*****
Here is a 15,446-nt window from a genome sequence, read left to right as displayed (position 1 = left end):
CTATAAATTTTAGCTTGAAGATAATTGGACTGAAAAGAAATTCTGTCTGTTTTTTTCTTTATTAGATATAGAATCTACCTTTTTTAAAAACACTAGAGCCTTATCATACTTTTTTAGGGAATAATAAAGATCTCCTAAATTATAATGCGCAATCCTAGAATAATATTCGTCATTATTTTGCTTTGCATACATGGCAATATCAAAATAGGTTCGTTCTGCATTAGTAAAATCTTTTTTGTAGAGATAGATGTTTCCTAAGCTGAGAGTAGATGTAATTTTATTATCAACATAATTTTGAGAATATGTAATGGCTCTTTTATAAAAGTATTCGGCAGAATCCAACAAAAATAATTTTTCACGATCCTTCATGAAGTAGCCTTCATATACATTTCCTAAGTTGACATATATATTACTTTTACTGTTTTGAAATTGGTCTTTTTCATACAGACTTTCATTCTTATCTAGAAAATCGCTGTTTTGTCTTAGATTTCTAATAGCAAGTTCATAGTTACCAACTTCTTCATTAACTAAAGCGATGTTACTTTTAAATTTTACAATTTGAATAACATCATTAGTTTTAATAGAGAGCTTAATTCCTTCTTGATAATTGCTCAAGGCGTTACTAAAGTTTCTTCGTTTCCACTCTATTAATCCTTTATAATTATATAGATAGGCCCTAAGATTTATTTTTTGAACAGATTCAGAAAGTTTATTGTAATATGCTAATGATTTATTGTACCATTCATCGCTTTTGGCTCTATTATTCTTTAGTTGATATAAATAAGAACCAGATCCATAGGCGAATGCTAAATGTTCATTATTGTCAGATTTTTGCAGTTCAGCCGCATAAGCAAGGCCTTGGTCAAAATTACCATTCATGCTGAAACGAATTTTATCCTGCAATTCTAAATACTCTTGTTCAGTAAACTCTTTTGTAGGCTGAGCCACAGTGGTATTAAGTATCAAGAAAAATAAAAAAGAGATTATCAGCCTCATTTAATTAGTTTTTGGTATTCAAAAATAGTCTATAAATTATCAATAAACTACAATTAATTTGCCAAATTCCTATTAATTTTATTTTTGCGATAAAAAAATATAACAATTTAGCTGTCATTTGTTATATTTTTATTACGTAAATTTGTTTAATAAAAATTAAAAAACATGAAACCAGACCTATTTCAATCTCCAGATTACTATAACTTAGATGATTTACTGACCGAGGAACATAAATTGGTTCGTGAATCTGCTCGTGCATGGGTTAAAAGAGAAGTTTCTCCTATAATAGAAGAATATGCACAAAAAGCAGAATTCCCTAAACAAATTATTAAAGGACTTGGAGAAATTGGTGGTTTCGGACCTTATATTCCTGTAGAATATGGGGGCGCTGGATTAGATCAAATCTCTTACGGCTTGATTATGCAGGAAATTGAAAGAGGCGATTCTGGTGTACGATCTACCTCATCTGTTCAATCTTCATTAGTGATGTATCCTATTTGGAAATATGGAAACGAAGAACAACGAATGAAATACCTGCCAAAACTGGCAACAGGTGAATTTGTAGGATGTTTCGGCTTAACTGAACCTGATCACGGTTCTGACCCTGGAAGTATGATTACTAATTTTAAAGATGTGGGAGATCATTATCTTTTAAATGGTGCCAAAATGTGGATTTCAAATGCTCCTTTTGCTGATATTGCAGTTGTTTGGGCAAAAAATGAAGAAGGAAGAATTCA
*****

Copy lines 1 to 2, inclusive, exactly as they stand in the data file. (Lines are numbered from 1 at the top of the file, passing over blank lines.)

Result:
Here is a 15,446-nt window from a genome sequence, read left to right as displayed (position 1 = left end):
CTATAAATTTTAGCTTGAAGATAATTGGACTGAAAAGAAATTCTGTCTGTTTTTTTCTTTATTAGATATAGAATCTACCTTTTTTAAAAACACTAGAGCCTTATCATACTTTTTTAGGGAATAATAAAGATCTCCTAAATTATAATGCGCAATCCTAGAATAATATTCGTCATTATTTTGCTTTGCATACATGGCAATATCAAAATAGGTTCGTTCTGCATTAGTAAAATCTTTTTTGTAGAGATAGATGTTTCCTAAGCTGAGAGTAGATGTAATTTTATTATCAACATAATTTTGAGAATATGTAATGGCTCTTTTATAAAAGTATTCGGCAGAATCCAACAAAAATAATTTTTCACGATCCTTCATGAAGTAGCCTTCATATACATTTCCTAAGTTGACATATATATTACTTTTACTGTTTTGAAATTGGTCTTTTTCATACAGACTTTCATTCTTATCTAGAAAATCGCTGTTTTGTCTTAGATTTCTAATAGCAAGTTCATAGTTACCAACTTCTTCATTAACTAAAGCGATGTTACTTTTAAATTTTACAATTTGAATAACATCATTAGTTTTAATAGAGAGCTTAATTCCTTCTTGATAATTGCTCAAGGCGTTACTAAAGTTTCTTCGTTTCCACTCTATTAATCCTTTATAATTATATAGATAGGCCCTAAGATTTATTTTTTGAACAGATTCAGAAAGTTTATTGTAATATGCTAATGATTTATTGTACCATTCATCGCTTTTGGCTCTATTATTCTTTAGTTGATATAAATAAGAACCAGATCCATAGGCGAATGCTAAATGTTCATTATTGTCAGATTTTTGCAGTTCAGCCGCATAAGCAAGGCCTTGGTCAAAATTACCATTCATGCTGAAACGAATTTTATCCTGCAATTCTAAATACTCTTGTTCAGTAAACTCTTTTGTAGGCTGAGCCACAGTGGTATTAAGTATCAAGAAAAATAAAAAAGAGATTATCAGCCTCATTTAATTAGTTTTTGGTATTCAAAAATAGTCTATAAATTATCAATAAACTACAATTAATTTGCCAAATTCCTATTAATTTTATTTTTGCGATAAAAAAATATAACAATTTAGCTGTCATTTGTTATATTTTTATTACGTAAATTTGTTTAATAAAAATTAAAAAACATGAAACCAGACCTATTTCAATCTCCAGATTACTATAACTTAGATGATTTACTGACCGAGGAACATAAATTGGTTCGTGAATCTGCTCGTGCATGGGTTAAAAGAGAAGTTTCTCCTATAATAGAAGAATATGCACAAAAAGCAGAATTCCCTAAACAAATTATTAAAGGACTTGGAGAAATTGGTGGTTTCGGACCTTATATTCCTGTAGAATATGGGGGCGCTGGATTAGATCAAATCTCTTACGGCTTGATTATGCAGGAAATTGAAAGAGGCGATTCTGGTGTACGATCTACCTCATCTGTTCAATCTTCATTAGTGATGTATCCTATTTGGAAATATGGAAACGAAGAACAACGAATGAAATACCTGCCAAAACTGGCAACAGGTGAATTTGTAGGATGTTTCGGCTTAACTGAACCTGATCACGGTTCTGACCCTGGAAGTATGATTACTAATTTTAAAGATGTGGGAGATCATTATCTTTTAAATGGTGCCAAAATGTGGATTTCAAATGCTCCTTTTGCTGATATTGCAGTTGTTTGGGCAAAAAATGAAGAAGGAAGAATTCA